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ORIGINAL ARTICLE
Year : 2015  |  Volume : 128  |  Issue : 19  |  Page : 2557-2564

The Efficacy and Safety of Wenxin Keli in Patients with Frequent Premature Ventricular Contractions: A Randomized, Double-blind, Placebo-controlled, Parallel-group, Multicenter Trial


1 The Cardiac Arrhythmia Center, State Key Laboratory of Cardiovascular Disease, Fuwai Hospital, National Center for Cardiovascular Diseases, Chinese Academy of Medical Sciences and Peking Union Medical College, Beijing 100037, China
2 Department of Cardiology, Fuwai Hospital, National Center for Cardiovascular Diseases, Chinese Academy of Medical Sciences and Peking Union Medical College, Beijing 100037, China
3 Department of Cardiology, Xi'an Cardio-cerebral Vascular Disease Hospital, Xi'an, Shaanxi 710000, China

Correspondence Address:
Run-Lin Gao
Department of Cardiology, Fuwai Hospital, National Center for Cardiovascular Diseases, Chinese Academy of Medical Sciences and Peking Union Medical College, Beilishi Road No. 167, Xicheng District, Beijing 100037
China
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Source of Support: None, Conflict of Interest: None


DOI: 10.4103/0366-6999.166026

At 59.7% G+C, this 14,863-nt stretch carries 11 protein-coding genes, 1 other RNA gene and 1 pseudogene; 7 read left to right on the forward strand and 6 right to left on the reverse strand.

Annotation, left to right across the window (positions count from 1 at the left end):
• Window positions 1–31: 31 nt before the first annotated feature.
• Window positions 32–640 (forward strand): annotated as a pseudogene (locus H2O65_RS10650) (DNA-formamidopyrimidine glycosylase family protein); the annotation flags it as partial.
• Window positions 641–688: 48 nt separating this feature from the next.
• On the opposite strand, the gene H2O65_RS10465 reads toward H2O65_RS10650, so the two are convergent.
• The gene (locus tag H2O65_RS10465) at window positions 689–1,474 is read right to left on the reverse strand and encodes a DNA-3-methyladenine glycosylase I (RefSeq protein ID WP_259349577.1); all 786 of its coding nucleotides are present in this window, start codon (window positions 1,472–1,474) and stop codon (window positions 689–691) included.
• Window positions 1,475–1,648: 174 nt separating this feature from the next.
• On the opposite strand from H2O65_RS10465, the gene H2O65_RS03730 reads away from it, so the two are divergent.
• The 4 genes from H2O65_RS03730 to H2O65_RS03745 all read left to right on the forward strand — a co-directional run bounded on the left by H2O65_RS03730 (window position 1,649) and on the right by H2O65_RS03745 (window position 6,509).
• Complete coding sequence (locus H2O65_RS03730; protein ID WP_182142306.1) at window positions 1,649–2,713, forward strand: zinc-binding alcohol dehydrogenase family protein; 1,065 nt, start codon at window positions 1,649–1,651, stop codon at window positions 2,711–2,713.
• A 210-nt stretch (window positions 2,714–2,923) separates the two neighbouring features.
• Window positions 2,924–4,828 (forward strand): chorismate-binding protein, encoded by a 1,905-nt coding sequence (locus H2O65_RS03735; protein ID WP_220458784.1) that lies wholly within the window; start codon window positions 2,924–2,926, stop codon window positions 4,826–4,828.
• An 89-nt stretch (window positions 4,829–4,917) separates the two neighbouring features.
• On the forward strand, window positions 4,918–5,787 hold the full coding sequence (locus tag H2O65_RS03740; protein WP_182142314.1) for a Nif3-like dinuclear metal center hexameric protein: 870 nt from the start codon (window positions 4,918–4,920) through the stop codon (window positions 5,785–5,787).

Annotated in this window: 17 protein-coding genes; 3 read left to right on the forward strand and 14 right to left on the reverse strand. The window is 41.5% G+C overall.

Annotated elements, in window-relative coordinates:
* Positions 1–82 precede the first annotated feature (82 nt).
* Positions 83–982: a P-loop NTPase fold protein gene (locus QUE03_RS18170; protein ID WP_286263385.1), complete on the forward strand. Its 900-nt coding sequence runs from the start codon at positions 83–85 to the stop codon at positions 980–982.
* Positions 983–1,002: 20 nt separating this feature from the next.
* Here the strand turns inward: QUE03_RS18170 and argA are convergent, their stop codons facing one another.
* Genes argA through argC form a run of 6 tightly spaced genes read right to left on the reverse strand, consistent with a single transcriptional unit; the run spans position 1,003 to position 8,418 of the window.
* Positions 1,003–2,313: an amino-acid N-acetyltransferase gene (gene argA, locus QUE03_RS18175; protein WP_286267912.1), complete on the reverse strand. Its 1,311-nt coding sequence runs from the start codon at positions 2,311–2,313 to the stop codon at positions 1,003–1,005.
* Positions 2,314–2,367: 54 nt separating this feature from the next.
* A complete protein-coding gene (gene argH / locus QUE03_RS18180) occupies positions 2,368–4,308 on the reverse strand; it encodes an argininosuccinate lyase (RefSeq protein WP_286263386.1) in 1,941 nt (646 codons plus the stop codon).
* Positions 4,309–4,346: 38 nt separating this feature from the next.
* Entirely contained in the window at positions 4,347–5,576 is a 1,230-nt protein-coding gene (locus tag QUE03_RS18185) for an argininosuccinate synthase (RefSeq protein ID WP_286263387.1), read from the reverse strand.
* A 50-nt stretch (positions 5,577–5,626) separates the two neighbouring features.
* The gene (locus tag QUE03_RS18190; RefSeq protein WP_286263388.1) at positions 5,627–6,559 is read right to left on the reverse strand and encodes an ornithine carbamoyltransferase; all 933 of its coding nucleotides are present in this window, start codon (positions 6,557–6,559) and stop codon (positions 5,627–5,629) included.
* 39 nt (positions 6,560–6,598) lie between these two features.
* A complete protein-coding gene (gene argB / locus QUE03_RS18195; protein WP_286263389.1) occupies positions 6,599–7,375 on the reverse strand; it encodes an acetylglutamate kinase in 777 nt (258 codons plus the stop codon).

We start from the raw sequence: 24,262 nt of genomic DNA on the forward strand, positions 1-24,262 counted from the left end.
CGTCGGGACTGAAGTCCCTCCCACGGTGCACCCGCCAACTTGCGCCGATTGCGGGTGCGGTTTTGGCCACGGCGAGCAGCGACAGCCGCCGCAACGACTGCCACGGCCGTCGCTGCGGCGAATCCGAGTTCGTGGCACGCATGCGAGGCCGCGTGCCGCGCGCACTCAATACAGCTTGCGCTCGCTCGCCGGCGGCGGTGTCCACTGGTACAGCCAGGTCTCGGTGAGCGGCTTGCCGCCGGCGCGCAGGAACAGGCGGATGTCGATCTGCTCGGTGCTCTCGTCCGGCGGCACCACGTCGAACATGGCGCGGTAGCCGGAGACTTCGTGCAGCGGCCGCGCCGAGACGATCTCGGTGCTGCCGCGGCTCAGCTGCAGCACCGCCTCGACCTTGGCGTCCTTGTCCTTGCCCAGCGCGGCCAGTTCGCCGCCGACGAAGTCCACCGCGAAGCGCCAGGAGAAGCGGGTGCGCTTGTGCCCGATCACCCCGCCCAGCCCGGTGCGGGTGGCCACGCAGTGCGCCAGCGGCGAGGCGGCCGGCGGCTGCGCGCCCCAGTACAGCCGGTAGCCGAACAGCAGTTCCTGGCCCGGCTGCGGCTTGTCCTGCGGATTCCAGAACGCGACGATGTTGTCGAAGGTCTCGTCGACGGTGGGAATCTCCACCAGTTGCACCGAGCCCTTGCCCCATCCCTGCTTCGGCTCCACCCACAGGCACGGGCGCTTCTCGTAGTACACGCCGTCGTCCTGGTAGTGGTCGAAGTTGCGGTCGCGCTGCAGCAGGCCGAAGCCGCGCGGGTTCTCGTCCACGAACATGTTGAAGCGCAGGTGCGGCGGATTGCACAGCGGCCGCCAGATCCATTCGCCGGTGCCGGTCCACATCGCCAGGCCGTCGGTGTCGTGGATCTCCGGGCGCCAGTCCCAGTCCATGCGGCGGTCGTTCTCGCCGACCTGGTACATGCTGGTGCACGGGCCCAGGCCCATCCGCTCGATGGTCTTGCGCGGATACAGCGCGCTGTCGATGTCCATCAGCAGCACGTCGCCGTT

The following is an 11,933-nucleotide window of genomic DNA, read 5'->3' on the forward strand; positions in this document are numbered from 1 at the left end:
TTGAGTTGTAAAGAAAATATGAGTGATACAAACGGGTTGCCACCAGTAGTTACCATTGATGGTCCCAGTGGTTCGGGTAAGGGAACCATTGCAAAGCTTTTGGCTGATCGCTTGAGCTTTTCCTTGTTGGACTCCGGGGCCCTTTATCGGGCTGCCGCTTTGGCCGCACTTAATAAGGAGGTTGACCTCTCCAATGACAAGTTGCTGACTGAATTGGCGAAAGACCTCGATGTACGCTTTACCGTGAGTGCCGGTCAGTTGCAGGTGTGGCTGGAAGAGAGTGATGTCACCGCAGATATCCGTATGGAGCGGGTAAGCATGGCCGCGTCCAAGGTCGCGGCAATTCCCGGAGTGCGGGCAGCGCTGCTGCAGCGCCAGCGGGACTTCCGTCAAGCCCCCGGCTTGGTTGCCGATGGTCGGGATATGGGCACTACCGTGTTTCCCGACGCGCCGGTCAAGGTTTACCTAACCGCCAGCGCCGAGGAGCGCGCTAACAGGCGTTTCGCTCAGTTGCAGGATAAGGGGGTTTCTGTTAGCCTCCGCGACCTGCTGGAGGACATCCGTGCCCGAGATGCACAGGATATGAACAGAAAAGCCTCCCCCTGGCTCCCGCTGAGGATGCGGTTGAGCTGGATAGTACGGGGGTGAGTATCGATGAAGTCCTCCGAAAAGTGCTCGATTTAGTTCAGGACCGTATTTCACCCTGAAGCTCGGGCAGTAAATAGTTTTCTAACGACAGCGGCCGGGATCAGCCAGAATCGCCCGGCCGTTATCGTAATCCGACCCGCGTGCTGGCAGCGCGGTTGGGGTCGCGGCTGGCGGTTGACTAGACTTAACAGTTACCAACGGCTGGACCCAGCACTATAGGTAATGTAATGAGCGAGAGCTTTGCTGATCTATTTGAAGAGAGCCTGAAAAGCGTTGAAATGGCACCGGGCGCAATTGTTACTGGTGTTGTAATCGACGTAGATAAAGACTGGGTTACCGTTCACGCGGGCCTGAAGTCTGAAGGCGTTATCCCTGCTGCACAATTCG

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Background: Premature ventricular contractions (PVCs) are common in the general population, and frequent PVCs may result in the poor quality of life or even the damage of cardiac function. We examined the efficacy and safety of a traditional Chinese medicine Wenxin Keli for the treatment of frequent PVCs among a relatively large Chinese cohort. Methods: We performed a randomized, double-blind, placebo-controlled, parallel-group, multicenter trial. A total of 1200 eligible participants were randomly assigned in a ratio of 1:1 to receive Wenxin Keli or the placebo for 4 weeks. The primary and secondary endpoint was the change of PVC numbers and PVC-related symptoms after a 4-week treatment compared with baseline, respectively. In addition, vital signs, laboratory values, and electrocardiographic parameters were assessed in a safety analysis. Results: At the initial evaluation, no significant differences in the baseline characteristics were observed between the Wenxin Keli group and the placebo group. A smaller number of PVCs was observed after the 4-week treatment than at baseline, in both the Wenxin Keli group (5686 ± 5940 vs. 15,138 ± 7597 beats/d, P < 0.001) and the placebo group (10,592 ± 8009 vs. 14,529 ± 5929 beats/d, P < 0.001); moreover, the Wenxin Keli group demonstrated a significantli greater reduction in the frequency of PVCs than the placebo group (P < 0.001). In a full analysis set, patients in the Wenxin Keli group exhibited significantly higher total effective responses in the reduction of PVCs compared to those in the placebo group (83.8% vs. 43.5%,P < 0.001). The per-protocol analysis yielded similar results (83.0% vs. 39.3%,P < 0.001). Treatment with Wenxin Keli also demonstrated superior performance compared to the placebo with respect to PVC-related symptoms. No severe adverse effects attributable to Wenxin Keli were reported. Conclusions: Wenxin Keli treatment effectively reduced the overall number of PVCs and alleviated PVC-related symptoms in patients without structural heart diseases and had no severe side effects.


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